“Danny shoot ball,” are the three words San Antonio Spurs head coach Gregg Popovich said are especially important when referencing his starting shooting guard Danny Green.
“If Danny has the ball,” said Popovich before the Spurs obliterated the Brooklyn Nets on Monday, “he should shoot it.”
“(It’s) basically what he’s done,” continued Popovich in his pregame media interview Monday on why Green has been significant 33 games into the Spurs’ 2012-2013 season.
“Danny Shoot Ball” is exactly what Green has been doing this season, whether the shots are going in or not. Green is averaging 10.2 points per game this season, one point more than last (9.1 points). He’s shooting 42% from three point land, but it’s the fact that he’s already made 68-of-163 three pointers that makes this start to the season important.
Green currently ranks 6th in 3-point field goals made and ranks 12th in attempted 3-point field goals among all NBA players. “Danny Shoot Ball” has also used his quicker release from the outside to break his career high in points (25), and he’s already set a season and career high in 3-point field goals made (7) twice just 33 games into this season. Back in November, he set a new career high for attempted 3-point field goals (10) as well.
Through 66 games last season, Green shot 44% from three while making 102-of-234 three pointers. He did struggle in the playoffs as he could only connect on 20-of-58 three pointers (35%), and his confidence looked so shocked that Popovich eventually had to take Green out of the starting lineup against the Oklahoma City Thunder in the Spurs’ exit from the Western Conference Finals.
Popovich also discussed that immeasurable element that might have been Green’s weakness last year, his confidence, on Monday.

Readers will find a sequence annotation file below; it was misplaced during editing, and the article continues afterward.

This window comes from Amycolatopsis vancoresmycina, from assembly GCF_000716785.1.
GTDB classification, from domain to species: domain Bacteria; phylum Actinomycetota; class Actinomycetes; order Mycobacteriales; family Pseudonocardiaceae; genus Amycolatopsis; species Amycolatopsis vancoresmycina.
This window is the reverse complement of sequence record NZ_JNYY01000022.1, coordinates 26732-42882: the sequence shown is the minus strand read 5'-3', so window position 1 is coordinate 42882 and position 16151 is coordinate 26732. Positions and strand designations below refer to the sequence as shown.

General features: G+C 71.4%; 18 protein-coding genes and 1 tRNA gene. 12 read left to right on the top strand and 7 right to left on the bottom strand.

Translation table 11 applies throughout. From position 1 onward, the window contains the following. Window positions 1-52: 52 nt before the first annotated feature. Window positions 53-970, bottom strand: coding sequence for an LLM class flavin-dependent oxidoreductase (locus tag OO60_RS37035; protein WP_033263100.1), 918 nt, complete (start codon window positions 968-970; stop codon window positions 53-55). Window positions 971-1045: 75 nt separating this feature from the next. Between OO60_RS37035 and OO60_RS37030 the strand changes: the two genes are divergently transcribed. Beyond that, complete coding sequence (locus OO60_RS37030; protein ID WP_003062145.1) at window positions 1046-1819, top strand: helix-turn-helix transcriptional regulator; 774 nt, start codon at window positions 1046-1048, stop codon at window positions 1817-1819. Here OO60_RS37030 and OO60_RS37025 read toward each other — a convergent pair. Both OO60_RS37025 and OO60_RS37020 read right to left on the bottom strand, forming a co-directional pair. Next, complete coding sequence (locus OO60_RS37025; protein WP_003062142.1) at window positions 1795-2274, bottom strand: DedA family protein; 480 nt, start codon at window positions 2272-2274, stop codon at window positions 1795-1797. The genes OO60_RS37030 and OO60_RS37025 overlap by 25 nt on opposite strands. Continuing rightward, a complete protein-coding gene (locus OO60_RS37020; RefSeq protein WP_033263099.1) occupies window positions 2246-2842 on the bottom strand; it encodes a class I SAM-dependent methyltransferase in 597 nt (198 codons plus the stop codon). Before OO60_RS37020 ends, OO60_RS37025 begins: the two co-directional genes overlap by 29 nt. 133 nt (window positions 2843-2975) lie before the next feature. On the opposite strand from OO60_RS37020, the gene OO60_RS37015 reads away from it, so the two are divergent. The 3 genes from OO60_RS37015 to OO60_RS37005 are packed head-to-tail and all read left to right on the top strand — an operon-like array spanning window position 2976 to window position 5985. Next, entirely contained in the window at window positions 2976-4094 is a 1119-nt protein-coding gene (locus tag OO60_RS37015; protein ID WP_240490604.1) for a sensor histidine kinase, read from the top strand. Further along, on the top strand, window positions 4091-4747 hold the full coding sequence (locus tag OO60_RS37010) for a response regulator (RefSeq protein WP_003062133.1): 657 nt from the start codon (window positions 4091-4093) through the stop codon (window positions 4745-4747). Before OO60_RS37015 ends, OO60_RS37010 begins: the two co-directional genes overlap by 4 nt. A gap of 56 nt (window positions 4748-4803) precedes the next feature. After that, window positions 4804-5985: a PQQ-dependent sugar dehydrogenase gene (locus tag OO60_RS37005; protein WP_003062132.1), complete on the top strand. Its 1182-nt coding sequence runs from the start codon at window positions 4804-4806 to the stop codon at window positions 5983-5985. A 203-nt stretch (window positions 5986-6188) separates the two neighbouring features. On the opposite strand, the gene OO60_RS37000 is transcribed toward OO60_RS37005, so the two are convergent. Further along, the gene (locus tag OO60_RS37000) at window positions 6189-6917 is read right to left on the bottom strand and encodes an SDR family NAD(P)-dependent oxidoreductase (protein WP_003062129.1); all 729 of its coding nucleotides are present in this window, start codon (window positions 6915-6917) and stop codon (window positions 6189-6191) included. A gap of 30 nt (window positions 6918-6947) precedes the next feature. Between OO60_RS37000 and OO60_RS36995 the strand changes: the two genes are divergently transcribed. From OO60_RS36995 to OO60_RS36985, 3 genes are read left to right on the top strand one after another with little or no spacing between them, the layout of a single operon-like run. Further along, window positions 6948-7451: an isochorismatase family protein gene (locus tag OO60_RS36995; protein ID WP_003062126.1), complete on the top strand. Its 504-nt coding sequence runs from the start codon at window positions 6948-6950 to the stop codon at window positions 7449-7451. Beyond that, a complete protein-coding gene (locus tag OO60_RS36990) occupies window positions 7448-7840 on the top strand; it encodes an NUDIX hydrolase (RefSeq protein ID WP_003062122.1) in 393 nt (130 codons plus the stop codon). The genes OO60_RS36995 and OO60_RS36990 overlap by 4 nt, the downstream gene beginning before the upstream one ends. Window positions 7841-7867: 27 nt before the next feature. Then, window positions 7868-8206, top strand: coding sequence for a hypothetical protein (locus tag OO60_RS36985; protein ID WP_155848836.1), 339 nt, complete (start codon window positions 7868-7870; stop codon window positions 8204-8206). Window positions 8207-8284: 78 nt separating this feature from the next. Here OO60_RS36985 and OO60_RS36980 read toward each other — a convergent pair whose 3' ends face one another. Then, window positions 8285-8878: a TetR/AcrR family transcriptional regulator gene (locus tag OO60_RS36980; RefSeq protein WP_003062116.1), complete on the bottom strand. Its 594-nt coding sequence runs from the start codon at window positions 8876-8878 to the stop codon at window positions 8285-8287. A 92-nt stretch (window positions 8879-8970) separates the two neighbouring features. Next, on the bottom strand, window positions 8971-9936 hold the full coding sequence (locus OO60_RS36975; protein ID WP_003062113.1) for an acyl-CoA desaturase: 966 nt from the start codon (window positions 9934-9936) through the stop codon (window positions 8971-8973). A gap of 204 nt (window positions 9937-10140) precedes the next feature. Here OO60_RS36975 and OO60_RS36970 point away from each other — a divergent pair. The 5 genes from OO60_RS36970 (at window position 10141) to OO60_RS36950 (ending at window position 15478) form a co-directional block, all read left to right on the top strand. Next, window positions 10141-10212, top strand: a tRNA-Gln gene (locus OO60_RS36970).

“But really, his confidence he has amassed shooting the three has served us well this year. He and Gary Neal kept us afloat when Stephen (Jackson) and Kawhi Leonard were out. So he used that time wisely.”
With Green improving his shooting, his defensive numbers have also begun to rise this season. Unlike Kawhi Leonard who is more of a shutdown 1-on-1 defender, Popovich says Green’s defensive contributions come from his instincts and anticipation of plays on the perimeter.
“On the other end of the court his defense is more intuitive than it is “Bruce Bowen-like.” He blocks shots from behind, sometimes we have him guard point guards. He’s pretty smart in what he does defensively.”
Green is doing just that this season. If you watch games, he’s usually getting steals through passing lanes or helping with blocks from the weak side. He’s averaging 1.1 steals per game (33 steals in 31 games) this season, whereas last season he averaged 0.9 steals per game (58 steals in 66 games). He’s blocking 0.7 shots per game this season (22 blocks in 31 games) which is matching his average last season of 0.7 blocks per game (46 blocks in 66 games).
If Green can maintain his confidence at a high level even on night’s when his shots aren’t going in, then there’s a good chance come playoff time (assuming the Spurs make it there), he’ll continue to start and play just as an important role on the team rather than finding himself on the bench as he did last season.
Danny Shoot Ball.